Researchers in Hong Kong Report “Super Cancer Stem Cells” Discovery

Jul 11, 2011   

Researchers in Hong Kong reported discovery of a type of “super cancer stem cells” last week. These stem cells are embedded in liver cancers and are resistant to chemotherapy allowing them to spread to other body parts even after they are surgically removed. The discovery was published in the journal Cell Stem Cell.

According to the study, these cancer stem cells have a unique surface protein called CD24 and patients with high counts of this protein have lower changes of survival. The animal study used in the research demonstrated that mice implanted with liver cancer enriched with CD24 cancer stem cells were resistant to chemotherapy.

Liver cancer stem cells are particularly troublesome because they are responsible for growing tumors. These tumors can spread and become drug-resistant which causes recurrence even after the tumors are removed surgically. According to a report in Reuters, there are 500,000 new cases of liver cancer worldwide every year and over 50 percent of those new cases occur in China.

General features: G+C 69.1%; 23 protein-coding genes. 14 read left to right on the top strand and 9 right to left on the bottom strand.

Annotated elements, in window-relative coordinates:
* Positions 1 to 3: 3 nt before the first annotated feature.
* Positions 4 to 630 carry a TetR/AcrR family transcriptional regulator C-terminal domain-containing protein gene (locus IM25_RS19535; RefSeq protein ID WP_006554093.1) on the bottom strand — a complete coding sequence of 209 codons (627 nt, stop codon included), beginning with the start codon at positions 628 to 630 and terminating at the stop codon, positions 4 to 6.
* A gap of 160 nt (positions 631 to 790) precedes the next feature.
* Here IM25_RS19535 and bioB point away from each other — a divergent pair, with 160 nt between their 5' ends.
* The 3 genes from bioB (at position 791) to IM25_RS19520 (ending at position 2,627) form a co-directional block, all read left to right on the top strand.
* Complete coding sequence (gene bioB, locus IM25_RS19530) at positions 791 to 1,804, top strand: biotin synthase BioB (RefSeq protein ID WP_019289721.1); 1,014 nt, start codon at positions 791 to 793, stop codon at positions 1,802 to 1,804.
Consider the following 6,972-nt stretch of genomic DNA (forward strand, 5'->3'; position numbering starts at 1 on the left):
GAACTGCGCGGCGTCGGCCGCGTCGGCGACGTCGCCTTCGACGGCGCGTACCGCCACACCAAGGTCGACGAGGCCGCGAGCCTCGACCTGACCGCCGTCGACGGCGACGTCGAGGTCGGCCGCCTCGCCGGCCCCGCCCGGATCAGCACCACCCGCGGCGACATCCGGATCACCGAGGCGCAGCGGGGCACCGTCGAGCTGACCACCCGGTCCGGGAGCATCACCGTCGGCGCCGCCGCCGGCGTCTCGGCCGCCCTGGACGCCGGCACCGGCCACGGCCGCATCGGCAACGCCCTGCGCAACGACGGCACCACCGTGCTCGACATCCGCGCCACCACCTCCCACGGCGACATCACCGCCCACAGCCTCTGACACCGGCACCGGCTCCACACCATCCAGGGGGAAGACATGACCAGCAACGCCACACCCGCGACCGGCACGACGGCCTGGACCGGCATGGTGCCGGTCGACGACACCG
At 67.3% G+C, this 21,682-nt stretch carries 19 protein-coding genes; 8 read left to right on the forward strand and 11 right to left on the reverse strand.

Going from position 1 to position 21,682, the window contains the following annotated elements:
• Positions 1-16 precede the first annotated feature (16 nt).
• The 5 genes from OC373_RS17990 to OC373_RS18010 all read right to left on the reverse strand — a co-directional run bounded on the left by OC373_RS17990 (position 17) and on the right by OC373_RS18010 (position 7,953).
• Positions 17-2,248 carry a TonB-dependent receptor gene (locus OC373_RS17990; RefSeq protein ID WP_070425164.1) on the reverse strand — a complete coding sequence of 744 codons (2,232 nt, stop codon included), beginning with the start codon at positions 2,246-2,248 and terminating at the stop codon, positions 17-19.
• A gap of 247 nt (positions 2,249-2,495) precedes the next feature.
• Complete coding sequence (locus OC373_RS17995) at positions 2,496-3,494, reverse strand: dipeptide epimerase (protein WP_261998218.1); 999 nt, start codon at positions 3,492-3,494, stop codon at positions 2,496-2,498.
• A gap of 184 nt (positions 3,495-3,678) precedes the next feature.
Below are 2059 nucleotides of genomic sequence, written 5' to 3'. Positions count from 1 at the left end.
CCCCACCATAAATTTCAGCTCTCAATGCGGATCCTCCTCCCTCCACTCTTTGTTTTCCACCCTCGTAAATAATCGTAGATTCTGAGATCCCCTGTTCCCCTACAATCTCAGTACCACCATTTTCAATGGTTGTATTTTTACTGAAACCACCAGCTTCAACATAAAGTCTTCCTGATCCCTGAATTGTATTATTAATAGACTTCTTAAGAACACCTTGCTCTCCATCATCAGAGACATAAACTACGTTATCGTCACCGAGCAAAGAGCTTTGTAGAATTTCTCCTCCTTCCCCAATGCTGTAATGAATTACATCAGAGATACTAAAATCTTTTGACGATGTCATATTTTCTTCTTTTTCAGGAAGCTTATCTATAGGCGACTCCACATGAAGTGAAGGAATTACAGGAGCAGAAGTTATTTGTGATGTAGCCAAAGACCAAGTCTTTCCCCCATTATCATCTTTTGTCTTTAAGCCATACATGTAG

Chinas regulation of stem cell research is relatively relaxed when compared to that of the United States. According to some experts in the industry, China has used its laws and policies to position itself to become a global leader in the stem cell research industry. Unlike the United States, which has created confusing, muddled policy on stem cell research and therapies, China seems to be embracing the technologies and treatments that can originate in stem cell research.

Fuerst Ittleman is well-equipped to assist members of FDA-regulated industry navigate the laws and regulations applicable to stem cell therapies and devices in the United States. For more information about the current regulatory framework surrounding stem cells or any other stem cell-related issues you may be facing contact us at